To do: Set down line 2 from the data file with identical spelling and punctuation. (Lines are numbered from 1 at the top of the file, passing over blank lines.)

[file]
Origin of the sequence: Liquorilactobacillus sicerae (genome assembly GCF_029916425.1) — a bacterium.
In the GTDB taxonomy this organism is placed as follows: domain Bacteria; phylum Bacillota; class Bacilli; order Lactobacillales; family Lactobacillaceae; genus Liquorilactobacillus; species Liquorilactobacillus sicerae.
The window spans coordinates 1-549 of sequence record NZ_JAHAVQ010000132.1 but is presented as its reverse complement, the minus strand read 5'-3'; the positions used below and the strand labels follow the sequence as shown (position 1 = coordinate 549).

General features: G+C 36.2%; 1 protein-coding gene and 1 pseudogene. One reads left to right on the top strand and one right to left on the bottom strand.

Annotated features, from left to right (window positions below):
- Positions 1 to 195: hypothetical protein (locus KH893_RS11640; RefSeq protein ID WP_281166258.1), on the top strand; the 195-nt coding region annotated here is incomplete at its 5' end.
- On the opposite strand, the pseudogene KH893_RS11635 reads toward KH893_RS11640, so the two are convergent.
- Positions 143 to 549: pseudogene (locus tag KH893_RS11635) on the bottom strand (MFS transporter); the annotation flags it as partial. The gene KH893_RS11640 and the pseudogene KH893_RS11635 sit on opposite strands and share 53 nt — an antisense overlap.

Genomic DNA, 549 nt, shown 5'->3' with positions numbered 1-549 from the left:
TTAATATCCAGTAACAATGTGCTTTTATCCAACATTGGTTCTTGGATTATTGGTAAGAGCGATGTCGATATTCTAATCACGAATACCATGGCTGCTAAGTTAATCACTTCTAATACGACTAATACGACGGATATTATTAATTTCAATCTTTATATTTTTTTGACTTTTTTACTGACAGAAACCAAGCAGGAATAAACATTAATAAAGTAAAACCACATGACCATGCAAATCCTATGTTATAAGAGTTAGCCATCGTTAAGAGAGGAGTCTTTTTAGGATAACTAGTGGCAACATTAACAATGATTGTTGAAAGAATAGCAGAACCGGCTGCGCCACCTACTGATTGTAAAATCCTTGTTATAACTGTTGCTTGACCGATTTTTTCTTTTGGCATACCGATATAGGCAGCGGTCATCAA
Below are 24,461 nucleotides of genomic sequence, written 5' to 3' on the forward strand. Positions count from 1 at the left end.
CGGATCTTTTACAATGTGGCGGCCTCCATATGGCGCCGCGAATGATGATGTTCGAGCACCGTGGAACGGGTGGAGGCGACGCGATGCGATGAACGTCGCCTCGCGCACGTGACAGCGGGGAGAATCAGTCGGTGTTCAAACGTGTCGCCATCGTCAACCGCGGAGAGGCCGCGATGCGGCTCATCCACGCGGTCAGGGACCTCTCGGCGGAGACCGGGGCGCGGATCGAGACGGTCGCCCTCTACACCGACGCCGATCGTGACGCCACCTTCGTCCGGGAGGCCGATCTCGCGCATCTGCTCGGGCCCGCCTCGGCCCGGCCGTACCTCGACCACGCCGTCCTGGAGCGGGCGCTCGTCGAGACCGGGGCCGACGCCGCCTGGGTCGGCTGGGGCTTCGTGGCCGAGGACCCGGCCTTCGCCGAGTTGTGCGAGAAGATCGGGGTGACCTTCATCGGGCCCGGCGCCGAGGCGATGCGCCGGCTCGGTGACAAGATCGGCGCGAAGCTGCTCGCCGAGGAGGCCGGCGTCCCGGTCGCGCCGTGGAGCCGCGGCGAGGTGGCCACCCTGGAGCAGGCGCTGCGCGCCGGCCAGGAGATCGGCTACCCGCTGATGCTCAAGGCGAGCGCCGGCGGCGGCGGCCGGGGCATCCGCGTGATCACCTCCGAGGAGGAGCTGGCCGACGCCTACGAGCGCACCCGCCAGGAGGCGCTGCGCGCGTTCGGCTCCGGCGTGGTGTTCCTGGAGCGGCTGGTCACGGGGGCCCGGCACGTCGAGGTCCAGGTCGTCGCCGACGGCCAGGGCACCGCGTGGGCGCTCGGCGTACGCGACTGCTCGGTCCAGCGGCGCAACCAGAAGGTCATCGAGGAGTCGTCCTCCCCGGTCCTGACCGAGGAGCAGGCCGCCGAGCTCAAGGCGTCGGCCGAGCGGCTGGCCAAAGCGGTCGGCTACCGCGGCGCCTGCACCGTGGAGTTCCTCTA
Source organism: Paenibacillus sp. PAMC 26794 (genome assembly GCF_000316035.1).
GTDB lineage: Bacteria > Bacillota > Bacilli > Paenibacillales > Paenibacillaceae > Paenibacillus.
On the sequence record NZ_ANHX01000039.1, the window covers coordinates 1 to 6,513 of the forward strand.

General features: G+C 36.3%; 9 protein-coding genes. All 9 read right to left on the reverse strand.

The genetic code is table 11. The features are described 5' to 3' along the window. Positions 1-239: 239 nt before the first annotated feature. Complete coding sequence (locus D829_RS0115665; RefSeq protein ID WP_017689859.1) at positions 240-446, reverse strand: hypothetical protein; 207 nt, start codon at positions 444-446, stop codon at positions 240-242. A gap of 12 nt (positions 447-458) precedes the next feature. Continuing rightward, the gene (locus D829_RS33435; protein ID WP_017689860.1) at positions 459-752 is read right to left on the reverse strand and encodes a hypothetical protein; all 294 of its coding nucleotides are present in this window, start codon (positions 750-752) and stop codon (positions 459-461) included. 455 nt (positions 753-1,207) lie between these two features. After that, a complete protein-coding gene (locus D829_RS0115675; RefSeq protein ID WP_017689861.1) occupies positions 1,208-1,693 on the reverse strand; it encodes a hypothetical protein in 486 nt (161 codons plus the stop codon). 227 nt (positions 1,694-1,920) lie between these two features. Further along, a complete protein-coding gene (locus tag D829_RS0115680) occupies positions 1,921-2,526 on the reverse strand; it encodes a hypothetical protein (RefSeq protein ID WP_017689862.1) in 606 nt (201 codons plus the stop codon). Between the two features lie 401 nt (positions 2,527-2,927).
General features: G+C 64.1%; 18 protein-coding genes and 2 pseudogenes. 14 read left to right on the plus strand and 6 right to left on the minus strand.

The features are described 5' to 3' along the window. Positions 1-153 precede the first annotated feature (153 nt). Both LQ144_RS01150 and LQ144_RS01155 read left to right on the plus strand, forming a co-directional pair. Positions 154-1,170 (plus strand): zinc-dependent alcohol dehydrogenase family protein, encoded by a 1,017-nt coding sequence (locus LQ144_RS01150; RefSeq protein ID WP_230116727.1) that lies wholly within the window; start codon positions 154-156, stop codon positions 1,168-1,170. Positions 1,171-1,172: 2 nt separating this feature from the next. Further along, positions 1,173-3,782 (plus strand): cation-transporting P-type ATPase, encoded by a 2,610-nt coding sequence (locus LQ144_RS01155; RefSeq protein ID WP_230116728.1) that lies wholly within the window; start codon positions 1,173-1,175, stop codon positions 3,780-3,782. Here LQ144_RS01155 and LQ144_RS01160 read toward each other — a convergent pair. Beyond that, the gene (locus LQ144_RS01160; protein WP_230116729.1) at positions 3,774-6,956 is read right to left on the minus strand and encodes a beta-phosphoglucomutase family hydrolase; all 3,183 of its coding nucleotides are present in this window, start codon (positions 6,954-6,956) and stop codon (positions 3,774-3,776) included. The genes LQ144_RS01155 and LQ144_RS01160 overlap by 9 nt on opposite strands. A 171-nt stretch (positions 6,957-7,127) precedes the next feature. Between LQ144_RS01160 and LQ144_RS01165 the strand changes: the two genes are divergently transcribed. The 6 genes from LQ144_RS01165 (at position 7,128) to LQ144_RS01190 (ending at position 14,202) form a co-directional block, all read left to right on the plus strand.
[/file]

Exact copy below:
In the GTDB taxonomy this organism is placed as follows: domain Bacteria; phylum Bacillota; class Bacilli; order Lactobacillales; family Lactobacillaceae; genus Liquorilactobacillus; species Liquorilactobacillus sicerae.